It had been a few days after our children and I had seen Batul Mukhtiar’s film Kaphal-Wild Berries, at a small screening at Kunzum Travel Café in Delhi’s Hauz Khas Village.

It was Saturday morning and I was bathing two of our daughters. They were protesting. They didn’t want a bath. Not now, Mamma, later! They didn’t feel dirty, they were fine. I was going on massaging shampoo into my daughter’s hair, my arms outstretched and connected to my child, my body curved away from hers. The younger child was sitting in a tub playing with her plastic fish toys.

I was feeling my feelings, they were feeling theirs, and I thought to myself, “How does Batul know? How does she know how I feel in these isolated moments when I am alone in my home wondering if anyone else ever feels like me?"

That time when I want to be present with my children, but I don’t seem to be able to step out of my own distracted adult self. When I’m not relaxed enough to play with them, or just listen to them…and often I end up giving them a bath as a solution.

As the water washes over us, the children’s resistance fades progressively and my soapy hands connect with their body and with them. I am wetter than I meant to be, they have jumped and splashed too much despite my instructions, but eventually there is a sense of surrender, both in the children and me. I feel that we must be doing something right. We find a common rhythm. We are one, we feel together. This is a parent-child moment, one of those that will add up and stay with us.

Kaphal places the longing for the absent father in the centre of the story. The film is set in Garhwal, in a scenic mountain village where all the young men have gone to find employment in the plains, the women carry on with their daily work and children grow up fantasizing about the gifts their fathers will bring when they return. They brag about their fathers’ fortunes. The mothers worry silently.

The fantasy feels sweeter than reality when Makad and Kamru’s father returns home after five years of being away in the city. He has fantasized about the relationship he will build with his sons, but finds himself trapped by his own inarticulateness and sense of failure as an adult. He wants to be loving, but the only language he knows is that of rebuke. He feels tender as he watches his sons fast asleep in their bed, but the morning brings his own anger and inadequacy to the fore.

Eventually the father catches hold of them and gives the reluctant boys one long, good bath. His hands know an expression that he has no words for. “I am here, I am your father."

Friends of the brothers watch them being bathed from a distance. “This is the problem with fathers," says a child. “They come home and start interfering in everything."

That was the moment when I knew I had to watch Kaphal many times over. I looked at my daughter and whispered, “We have to show this film to Papa!" She smiled back at me.

Kaphal is a film for fathers. Fathers who are away, sometimes even when they are present at home. Fathers whose return is greeted both with celebration and a sense of nervous dread. Fathers we miss with our body. Fathers we have hoped to get rid of in the desperate, dark moments of our helpless childhoods. Fathers who are tender, poetic, comical and magical, all at the same time. Kaphal validates our unexpressed love and longing for our father.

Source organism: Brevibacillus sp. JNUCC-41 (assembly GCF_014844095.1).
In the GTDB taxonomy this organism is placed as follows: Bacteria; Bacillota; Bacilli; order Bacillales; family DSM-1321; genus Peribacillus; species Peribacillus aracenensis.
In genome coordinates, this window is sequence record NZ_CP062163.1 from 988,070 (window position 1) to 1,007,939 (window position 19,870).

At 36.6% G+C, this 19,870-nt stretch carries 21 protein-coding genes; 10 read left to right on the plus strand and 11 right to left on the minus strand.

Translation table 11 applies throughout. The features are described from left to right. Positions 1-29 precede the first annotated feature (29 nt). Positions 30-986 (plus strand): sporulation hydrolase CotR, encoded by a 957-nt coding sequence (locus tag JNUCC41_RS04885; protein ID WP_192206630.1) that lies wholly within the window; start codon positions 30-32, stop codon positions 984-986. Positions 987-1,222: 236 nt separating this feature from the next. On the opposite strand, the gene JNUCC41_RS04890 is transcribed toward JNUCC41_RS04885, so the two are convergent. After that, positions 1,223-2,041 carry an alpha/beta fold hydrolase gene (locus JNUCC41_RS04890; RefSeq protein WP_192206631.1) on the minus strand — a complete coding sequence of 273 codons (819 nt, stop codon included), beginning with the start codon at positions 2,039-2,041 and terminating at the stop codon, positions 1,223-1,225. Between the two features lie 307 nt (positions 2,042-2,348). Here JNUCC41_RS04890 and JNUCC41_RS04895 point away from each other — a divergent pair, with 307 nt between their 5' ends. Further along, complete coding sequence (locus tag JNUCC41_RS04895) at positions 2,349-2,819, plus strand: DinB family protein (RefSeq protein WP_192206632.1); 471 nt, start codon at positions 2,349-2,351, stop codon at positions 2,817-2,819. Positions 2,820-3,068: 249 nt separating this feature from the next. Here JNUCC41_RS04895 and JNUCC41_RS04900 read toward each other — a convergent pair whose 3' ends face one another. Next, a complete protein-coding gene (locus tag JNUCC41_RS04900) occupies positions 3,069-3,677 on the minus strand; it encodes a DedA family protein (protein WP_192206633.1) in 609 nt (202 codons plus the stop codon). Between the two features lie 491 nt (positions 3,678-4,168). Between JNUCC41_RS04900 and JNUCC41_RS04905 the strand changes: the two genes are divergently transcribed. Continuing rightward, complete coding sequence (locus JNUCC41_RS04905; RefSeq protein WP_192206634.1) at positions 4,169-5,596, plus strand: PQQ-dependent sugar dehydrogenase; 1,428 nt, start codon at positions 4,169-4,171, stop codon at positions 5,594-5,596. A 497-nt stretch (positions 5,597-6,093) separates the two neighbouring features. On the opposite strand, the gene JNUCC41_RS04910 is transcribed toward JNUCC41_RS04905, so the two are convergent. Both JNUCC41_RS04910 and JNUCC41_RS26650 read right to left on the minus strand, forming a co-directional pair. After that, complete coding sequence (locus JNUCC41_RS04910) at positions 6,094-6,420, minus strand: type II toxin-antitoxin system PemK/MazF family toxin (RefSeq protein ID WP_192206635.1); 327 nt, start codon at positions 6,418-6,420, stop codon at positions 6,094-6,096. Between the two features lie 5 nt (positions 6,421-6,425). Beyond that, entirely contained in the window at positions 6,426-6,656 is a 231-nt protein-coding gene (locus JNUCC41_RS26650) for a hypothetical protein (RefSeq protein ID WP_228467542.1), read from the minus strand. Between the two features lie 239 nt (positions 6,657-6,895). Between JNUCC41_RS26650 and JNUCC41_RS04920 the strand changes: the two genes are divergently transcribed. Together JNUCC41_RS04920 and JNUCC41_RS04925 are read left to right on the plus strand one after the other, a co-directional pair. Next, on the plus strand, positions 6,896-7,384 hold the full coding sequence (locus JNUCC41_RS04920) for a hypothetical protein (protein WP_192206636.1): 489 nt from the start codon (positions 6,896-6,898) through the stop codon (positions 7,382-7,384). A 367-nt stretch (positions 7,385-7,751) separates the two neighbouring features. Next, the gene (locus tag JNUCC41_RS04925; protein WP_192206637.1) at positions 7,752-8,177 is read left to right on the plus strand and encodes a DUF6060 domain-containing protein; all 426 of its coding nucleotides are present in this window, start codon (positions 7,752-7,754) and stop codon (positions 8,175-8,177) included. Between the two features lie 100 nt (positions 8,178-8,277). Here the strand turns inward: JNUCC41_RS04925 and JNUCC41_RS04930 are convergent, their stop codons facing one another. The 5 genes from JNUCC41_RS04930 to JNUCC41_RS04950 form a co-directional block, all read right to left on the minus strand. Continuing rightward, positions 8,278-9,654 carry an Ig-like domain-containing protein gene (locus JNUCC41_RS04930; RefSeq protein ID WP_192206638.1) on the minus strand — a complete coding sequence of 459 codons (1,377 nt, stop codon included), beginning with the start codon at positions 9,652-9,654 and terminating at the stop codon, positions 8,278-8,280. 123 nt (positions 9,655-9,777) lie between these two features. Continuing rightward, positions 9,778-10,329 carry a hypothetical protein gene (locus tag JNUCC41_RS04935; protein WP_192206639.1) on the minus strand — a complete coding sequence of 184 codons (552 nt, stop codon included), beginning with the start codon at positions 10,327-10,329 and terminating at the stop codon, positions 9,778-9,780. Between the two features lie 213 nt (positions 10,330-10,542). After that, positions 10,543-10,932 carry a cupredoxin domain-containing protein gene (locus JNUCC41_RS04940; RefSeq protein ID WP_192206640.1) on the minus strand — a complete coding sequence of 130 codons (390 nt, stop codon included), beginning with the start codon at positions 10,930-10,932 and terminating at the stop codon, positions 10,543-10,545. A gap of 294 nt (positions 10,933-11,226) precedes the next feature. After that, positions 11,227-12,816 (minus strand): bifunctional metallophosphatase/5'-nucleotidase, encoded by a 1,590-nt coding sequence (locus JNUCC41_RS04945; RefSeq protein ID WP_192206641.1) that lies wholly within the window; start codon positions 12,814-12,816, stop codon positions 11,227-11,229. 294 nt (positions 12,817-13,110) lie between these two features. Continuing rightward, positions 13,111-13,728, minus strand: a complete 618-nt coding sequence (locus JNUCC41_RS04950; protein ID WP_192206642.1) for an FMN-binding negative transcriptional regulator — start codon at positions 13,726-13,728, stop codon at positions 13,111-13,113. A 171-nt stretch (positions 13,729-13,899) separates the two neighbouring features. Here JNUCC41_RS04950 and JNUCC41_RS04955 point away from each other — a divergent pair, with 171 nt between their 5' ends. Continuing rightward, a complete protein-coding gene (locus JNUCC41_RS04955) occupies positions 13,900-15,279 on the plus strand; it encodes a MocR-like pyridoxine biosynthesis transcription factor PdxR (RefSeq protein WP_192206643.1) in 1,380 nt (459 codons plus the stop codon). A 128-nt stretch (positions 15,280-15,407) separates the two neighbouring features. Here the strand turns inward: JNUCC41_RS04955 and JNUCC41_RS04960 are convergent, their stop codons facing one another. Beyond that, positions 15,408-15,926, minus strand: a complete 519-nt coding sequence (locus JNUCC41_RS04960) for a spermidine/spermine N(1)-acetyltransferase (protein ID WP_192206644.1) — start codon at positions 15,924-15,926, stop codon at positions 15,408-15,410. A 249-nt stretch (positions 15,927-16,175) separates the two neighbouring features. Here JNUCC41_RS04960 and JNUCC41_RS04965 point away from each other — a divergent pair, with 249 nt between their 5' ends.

In our home, the children and I carefully decide the fate of new films by watching their trailers online. There are many trailers we mute or stop much before they are over. We watched the trailer of Kaphal so many times that soon we were all talking to each other in the accents of the children of Garhwal. The trailer refers to a mysterious woman who lives alone on a mountain peak and apparently likes to eat stray children once in a while. “Pagli Dadi" had become a term of endearment among us even before we knew we would catch a rare screening of the film one day.

I have been following Mukhtiar on the Internet for many years now. In my quiet years, when I searched online for answers to questions I was too timid to frame, Batul’s blog had been my safe place. It’s a place where she stashes away the love she feels, when she isn’t quite sure she has expressed it well enough in real life. A place where she laughs out loud and leaves her confusions to sort themselves out.

Last week, Kaphal-Wild Berries won the 61st National Award for Best Children’s Film. I asked Batul what inspires her to make films for and about children. She wrote these words in reply to me:

“I made Lilkee (2006) because there were things I wanted to say to my daughter and her friends and children who were growing up like her. It was easy for me then to mingle my voice with their voices, to mimic them just by listening to them. When I made Kaphal I had only to remember how to talk in the children’s voices. I think I like to make children’s films because they allow me to make leaps of faith even within harsh existing realities. The convention of adult narrative may not always allow hope or optimism, but children can and should believe in futures that can be written better."

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Screening room

Sign up and take your children and their friends to watch these films

The Children’s Film Society, India, has tied up with PVR Cinemas across the country to arrange the screenings of three of its latest films, on book-a-show basis for 100 per ticket, for a minimum 100 people at a time, at a notice of two-three weeks. The films are Gattu, directed by Rajan Khosa; Goopy Gawaiya Bagha Bajaiya by Shilpa Ranade; and Kaphal-Wild Berries by Batul Mukhtiar. This facility is available to all schools, NGOs, corporate houses and individual groups.

For details, contact Amirbanu at, and

Natasha Badhwar writes a fortnightly column on family and relationships.

Also Read | Natasha’s previous Lounge columns